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University of Iowa News Release

June 2, 2004

June 3 'Talk of Iowa' Explores Grade-Skipping, Academic Acceleration

Three guests, including the lead author of the soon-to-be-released report "A Nation Deceived: How Schools Hold Back America's Brightest Students," will appear on WSUI radio's "Talk of Iowa" program at 10 a.m. Thursday, June 3, to discuss grade-skipping and other forms of academic acceleration.

"Talk of Iowa" is a daily call-in program produced by both public radio WSUI AM 910 in Iowa City and WOI AM 640 in Ames. Listeners can participate in the program by calling 466-9100 in Johnson County, or 1-866-780-9100 from anywhere in Iowa or Illinois.

The program will be archived on WSUI's website and will be available to listen to online within a day or two of the program at http://wsui.uiowa.edu/talk_of_iowa.htm.

Host Ben Kieffer will interview three guests for Thursday's hour-long program: Nicholas Colangelo, Ph.D., director of the Connie Belin & Jacqueline N. Blank International Center for Gifted Education and Talent Development in the University of Iowa College of Education and lead author of "A Nation Deceived"; Alexis Hanson, a University of Iowa student from Hudson, Iowa, who skipped grades twice between fifth grade and high school; and Hanson's mother, Maureen Hanson, who has two other daughters who have benefited from academic acceleration.

Funded with a $205,000 grant from the Templeton Foundation, "A Nation Deceived" is expected to be completed in September and will be one of the most comprehensive syntheses to date of research on academic acceleration, a term that covers such practices as grade-skipping, early entrance to college, single-subject acceleration and Advanced Placement (AP) courses and programs.

The final version of the Templeton National Report on Acceleration, authored by Colangelo and coauthored by Belin-Blank Center Associate Director Susan Assouline and Miraca Gross, a professor of gifted education at the University of New South Wales in Australia, will include 11 chapters, with contributions from some of the country's top researchers and practitioners in the area of academic acceleration.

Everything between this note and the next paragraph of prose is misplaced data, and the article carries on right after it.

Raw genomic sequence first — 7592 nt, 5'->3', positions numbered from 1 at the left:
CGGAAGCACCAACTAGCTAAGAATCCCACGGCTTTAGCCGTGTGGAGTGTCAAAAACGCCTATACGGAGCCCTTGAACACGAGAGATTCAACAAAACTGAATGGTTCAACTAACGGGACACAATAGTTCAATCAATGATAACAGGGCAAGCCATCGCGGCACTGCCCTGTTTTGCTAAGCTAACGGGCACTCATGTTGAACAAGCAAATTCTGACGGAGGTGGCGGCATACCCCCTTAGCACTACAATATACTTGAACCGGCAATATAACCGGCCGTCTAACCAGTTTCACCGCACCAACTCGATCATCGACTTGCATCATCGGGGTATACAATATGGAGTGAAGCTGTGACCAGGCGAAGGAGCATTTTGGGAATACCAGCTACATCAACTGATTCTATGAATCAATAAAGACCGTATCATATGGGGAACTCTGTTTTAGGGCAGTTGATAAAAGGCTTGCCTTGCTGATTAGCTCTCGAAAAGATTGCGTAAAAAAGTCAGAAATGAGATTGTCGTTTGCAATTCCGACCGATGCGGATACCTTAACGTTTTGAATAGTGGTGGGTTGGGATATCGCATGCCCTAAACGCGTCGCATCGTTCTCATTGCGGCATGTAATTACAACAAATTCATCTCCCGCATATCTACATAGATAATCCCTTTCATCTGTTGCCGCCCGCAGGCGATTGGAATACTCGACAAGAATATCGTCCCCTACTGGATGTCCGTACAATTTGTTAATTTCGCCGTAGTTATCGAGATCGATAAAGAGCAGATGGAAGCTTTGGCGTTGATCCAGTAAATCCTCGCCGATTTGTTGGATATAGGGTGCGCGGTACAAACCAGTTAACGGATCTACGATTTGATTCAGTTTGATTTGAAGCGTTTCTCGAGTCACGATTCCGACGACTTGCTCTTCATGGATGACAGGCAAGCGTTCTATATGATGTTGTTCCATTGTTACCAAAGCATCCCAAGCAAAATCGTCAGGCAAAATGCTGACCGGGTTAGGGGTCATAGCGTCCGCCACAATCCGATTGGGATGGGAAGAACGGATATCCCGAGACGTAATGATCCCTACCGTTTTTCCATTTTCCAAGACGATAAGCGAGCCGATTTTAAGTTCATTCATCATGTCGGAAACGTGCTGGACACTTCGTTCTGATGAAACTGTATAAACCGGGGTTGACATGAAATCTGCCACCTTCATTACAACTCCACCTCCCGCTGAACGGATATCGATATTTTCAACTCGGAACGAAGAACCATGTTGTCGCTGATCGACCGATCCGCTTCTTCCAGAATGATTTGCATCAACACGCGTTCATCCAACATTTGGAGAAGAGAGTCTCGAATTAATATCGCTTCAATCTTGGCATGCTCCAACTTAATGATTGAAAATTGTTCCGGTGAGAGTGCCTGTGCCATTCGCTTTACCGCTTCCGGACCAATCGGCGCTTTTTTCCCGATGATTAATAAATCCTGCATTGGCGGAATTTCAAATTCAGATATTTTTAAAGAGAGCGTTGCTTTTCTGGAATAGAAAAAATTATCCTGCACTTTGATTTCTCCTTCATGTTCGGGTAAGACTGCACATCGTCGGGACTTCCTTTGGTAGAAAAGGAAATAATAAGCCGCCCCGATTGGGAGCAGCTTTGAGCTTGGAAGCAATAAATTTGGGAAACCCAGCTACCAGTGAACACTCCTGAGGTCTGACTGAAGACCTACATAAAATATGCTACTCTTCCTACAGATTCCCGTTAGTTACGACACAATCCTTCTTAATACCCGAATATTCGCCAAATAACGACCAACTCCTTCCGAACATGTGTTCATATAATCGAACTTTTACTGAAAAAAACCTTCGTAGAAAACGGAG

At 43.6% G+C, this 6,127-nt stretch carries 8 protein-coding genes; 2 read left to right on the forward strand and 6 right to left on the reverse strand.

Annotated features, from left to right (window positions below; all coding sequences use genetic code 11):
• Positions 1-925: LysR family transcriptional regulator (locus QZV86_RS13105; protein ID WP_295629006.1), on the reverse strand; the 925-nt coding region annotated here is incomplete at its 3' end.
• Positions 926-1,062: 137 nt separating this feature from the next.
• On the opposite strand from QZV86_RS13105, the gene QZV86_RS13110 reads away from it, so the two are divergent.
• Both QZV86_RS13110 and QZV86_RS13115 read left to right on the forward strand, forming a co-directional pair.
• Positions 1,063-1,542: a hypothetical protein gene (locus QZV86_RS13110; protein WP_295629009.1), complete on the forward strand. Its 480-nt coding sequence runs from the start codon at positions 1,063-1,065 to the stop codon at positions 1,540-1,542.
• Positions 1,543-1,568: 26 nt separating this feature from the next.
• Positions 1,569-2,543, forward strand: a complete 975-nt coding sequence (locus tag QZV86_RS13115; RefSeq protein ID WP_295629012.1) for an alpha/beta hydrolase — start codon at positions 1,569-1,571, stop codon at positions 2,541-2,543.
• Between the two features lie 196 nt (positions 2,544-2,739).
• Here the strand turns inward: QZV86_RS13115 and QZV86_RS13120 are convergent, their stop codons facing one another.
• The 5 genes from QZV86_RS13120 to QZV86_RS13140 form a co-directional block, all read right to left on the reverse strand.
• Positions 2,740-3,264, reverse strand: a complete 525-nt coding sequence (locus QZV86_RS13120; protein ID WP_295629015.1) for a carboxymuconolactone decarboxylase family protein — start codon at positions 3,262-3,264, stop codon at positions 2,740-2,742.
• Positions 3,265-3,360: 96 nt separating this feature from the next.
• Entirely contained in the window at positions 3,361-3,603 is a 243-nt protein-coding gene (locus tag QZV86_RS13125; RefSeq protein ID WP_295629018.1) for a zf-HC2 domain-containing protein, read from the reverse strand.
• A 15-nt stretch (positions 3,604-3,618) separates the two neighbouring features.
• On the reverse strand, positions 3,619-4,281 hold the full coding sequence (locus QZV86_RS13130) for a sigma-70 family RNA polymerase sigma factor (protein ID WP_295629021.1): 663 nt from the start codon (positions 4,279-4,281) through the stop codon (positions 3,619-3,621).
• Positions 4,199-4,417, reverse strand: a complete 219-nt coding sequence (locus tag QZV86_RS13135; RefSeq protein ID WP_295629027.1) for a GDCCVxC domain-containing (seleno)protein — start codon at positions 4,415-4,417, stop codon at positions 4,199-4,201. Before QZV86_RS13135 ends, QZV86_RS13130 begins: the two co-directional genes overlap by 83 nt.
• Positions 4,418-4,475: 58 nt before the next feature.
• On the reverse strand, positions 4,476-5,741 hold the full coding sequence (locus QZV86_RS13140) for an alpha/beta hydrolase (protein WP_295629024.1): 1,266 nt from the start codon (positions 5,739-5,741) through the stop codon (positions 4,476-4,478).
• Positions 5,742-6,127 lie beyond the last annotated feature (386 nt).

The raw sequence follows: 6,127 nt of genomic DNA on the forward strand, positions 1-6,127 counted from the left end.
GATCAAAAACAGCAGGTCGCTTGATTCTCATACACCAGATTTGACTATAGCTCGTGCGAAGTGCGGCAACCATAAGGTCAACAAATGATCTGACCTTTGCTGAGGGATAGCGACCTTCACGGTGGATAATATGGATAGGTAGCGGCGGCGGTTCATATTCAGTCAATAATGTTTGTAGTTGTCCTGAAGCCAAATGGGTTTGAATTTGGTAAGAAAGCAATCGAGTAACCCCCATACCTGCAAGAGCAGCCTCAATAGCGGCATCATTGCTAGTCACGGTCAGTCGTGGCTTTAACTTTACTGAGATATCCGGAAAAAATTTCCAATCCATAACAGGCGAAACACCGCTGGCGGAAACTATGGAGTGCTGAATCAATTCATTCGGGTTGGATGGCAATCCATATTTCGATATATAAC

Preliminary findings of the study show that potentially thousands of academically gifted K-12 students across the country are being denied opportunities to take the kinds of challenging coursework that might lead to careers in math, science and other important fields, even as the United States' preeminence in these areas continues to slip.

In many instances obstacles are being placed in the students' paths by the very people charged with educating them to their highest potential: teachers and school administrators.

Colangelo says he hopes the report will help debunk some of the myths that plague accelerated education, including the notion that grade-skipping and similar practices have adverse psychological, social or emotional effects on students. He said some of these concerns may stem from the disproportionate attention given to highly unusual cases, such as students still in their teens who are accepted by medical or law schools.

Many educators are unprepared or unwilling to help students and parents adequately assess -- and meet -- the gifted child's needs, Colangelo contends. They may not want to appear to be giving preferential treatment to such students. They may have had a negative experience and, as a result, are unwilling to assist other gifted students. Or they may fear that the cost of helping students with accelerated education will greatly exceed allocated per-pupil funding. The truth, Colangelo said, is that costs for accommodating gifted students are often minimal.

He said the report is intended not as an indictment of today's educators but as a wake-up call to America about the enormous loss of potential to schools, families and the nation when academically precocious students are denied access to opportunities for academic advancement.

For information on obtaining a copy of the report when it's completed, contact the Belin Blank Center toll free at 1-800-336-6463, or 319-335-6148.

STORY SOURCE: University of Iowa News Services, 300 Plaza Centre One, Suite 371, Iowa City, Iowa 52242-2500.

MEDIA CONTACT: Media: Stephen Pradarelli, 319-384-0007, stephen-pradarelli@uiowa.edu.